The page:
Though the majority of Americans have a primary care doctor, a large number also seek treatment at urgent care centers, statistics show. For many people, the centers have become a bridge between the primary care doctor's office and the hospital emergency room.

Urgent care is not meant for life-threatening emergencies, such as a heart attack, stroke or major trauma, doctors say. But it is designed to treat problems considered serious enough to be seen that day — conditions like a cut finger, a sprained ankle, severe sore throat, or the sort of infection 25-year-old Dominique Page recently experienced.

Page, who lives in Los Angeles, suspected she had a bladder infection when she woke up that morning. Instead of calling her primary care doctor, she headed straight to the nearest urgent care clinic.

"I knew if I made an appointment at my doctor's office, it wouldn't be for today," she explains. "Their appointments are usually booked."

Page's decision seems pretty typical. In a recent poll conducted by NPR, the Robert Wood Johnson Foundation and the Harvard T.H. Chan School of Public Health, most people reported going to urgent care because they believe it is more convenient and takes less time than going to their regular doctor. One in 5 said that at least once in the past two years, they were unable to see their regular doctor when they needed medical care, mostly because the doctor didn't have any available appointments, the office was closed or the doctor was out of the office.

Page went to Reliant Immediate Care, adjacent to Los Angeles International Airport. Walk-in patients are welcome, and the clinic is open 24/7.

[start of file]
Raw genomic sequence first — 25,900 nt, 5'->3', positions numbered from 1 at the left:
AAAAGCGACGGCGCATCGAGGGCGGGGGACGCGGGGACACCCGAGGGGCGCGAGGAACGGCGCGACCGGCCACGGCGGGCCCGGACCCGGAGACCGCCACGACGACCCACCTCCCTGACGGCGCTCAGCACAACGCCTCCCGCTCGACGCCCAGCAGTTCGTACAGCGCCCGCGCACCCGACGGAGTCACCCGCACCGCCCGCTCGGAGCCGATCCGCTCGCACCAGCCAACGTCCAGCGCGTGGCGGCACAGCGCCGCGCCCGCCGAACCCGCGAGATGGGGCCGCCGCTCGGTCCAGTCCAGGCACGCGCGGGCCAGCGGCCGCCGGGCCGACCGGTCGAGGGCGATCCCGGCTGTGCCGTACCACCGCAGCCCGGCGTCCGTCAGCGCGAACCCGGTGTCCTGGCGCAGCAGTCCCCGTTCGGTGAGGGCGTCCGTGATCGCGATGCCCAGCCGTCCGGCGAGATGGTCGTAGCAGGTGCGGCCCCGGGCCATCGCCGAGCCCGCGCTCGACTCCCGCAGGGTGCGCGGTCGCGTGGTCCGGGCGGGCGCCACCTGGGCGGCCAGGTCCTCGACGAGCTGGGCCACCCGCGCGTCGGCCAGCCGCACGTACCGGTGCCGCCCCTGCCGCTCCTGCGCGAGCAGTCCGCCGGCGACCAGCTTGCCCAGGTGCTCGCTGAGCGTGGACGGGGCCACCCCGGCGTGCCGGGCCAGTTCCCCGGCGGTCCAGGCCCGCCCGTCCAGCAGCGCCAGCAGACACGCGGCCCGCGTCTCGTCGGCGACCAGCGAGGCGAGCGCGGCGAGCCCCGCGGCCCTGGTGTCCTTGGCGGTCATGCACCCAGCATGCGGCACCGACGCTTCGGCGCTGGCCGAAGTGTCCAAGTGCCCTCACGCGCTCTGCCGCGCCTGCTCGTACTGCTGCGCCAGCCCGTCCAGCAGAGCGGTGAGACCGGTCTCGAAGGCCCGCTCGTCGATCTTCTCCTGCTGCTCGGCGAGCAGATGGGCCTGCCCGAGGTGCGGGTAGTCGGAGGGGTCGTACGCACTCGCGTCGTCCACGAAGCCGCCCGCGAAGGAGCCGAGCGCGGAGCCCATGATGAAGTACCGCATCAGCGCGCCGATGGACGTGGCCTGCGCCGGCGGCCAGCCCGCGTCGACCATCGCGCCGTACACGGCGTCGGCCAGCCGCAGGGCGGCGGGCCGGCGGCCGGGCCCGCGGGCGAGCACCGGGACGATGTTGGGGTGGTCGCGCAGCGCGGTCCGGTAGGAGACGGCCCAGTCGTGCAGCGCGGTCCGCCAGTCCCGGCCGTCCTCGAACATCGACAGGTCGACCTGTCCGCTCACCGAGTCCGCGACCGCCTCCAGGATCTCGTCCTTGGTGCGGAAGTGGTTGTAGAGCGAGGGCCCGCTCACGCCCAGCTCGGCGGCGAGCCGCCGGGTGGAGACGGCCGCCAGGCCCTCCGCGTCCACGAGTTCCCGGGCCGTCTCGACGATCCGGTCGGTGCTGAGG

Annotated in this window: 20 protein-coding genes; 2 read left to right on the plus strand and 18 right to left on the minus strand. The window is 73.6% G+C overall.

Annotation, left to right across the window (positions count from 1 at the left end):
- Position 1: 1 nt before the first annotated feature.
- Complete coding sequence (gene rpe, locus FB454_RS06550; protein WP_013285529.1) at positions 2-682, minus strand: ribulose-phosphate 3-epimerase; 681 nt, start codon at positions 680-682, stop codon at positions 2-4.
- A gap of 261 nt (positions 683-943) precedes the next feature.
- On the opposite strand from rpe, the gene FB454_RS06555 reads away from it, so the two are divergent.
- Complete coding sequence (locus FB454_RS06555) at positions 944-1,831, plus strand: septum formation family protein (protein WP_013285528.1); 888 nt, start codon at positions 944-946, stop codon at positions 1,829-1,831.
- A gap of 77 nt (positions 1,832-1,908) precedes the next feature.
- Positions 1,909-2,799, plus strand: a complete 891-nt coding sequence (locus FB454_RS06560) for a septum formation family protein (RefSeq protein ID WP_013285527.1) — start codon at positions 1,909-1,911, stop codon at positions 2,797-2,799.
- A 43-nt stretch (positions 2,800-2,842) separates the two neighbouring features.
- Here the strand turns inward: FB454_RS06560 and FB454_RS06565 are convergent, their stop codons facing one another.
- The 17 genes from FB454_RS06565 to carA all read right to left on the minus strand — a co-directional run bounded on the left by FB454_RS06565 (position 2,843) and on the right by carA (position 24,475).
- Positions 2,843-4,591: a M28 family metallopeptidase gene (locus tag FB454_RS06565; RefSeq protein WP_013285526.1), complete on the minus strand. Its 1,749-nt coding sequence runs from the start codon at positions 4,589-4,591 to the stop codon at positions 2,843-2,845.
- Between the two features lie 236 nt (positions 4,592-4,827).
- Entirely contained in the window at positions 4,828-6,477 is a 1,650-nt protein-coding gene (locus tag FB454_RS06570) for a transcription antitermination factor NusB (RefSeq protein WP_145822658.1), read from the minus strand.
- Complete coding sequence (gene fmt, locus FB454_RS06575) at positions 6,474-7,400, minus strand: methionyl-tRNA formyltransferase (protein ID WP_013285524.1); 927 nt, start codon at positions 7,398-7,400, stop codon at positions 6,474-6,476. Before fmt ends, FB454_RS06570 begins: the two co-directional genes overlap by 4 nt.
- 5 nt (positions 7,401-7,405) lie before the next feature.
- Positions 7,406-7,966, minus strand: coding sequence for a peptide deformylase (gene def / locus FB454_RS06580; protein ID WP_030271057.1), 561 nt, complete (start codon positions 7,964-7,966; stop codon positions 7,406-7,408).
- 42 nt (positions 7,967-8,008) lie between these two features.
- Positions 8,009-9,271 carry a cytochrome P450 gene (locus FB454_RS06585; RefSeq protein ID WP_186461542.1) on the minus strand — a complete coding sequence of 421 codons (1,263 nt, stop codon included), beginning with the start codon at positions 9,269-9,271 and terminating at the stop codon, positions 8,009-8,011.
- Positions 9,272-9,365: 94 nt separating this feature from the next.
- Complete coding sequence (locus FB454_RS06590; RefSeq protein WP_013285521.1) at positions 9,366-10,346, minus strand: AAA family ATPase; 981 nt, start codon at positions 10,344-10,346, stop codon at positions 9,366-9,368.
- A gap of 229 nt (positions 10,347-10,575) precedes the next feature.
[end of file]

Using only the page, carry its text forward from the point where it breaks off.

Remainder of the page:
"We don't even know where the key to the front door is," says the clinic's medical director, Dr. Max Lebow, "because at least in the 10 years that I've been here, we've never closed the front door."

For years, Lebow says, he worked in a hospital emergency room, where he saw lots of people who "never should have been in the ER in the first place." In his experience, he says, maybe 20 percent of the ER patients are admitted to the hospital, which means that about 80 percent are sent home.

National statistics suggest an even higher percentage tend to leave the ER without needing a hospital stay. Of those patients, Lebow says, probably 75 percent could be seen in a less intensive setting — like an urgent care center.

After tests, Lebow confirmed that Page had a bladder infection and prescribed antibiotics. Page was relieved to have a diagnosis and treatment. She was in and out in less than an hour, she says, and — even better — her visit cost far less than going to a hospital ER, which charges a "facility fee" just to walk in the door.

That fee — which typically ranges from $300 to $500 — helps cover the cost of having on hand, 24/7, all the equipment and staff needed to treat even the most extreme emergencies, explains Dr. Roger Hicks, an emergency medicine doctor on the governing board of the Urgent Care Association of America.

According to a recent review from the National Center for Health Statistics, visits to the ER can easily run more than $1,000 for adults. The average visit to an urgent care center, in contrast, hovers around $150.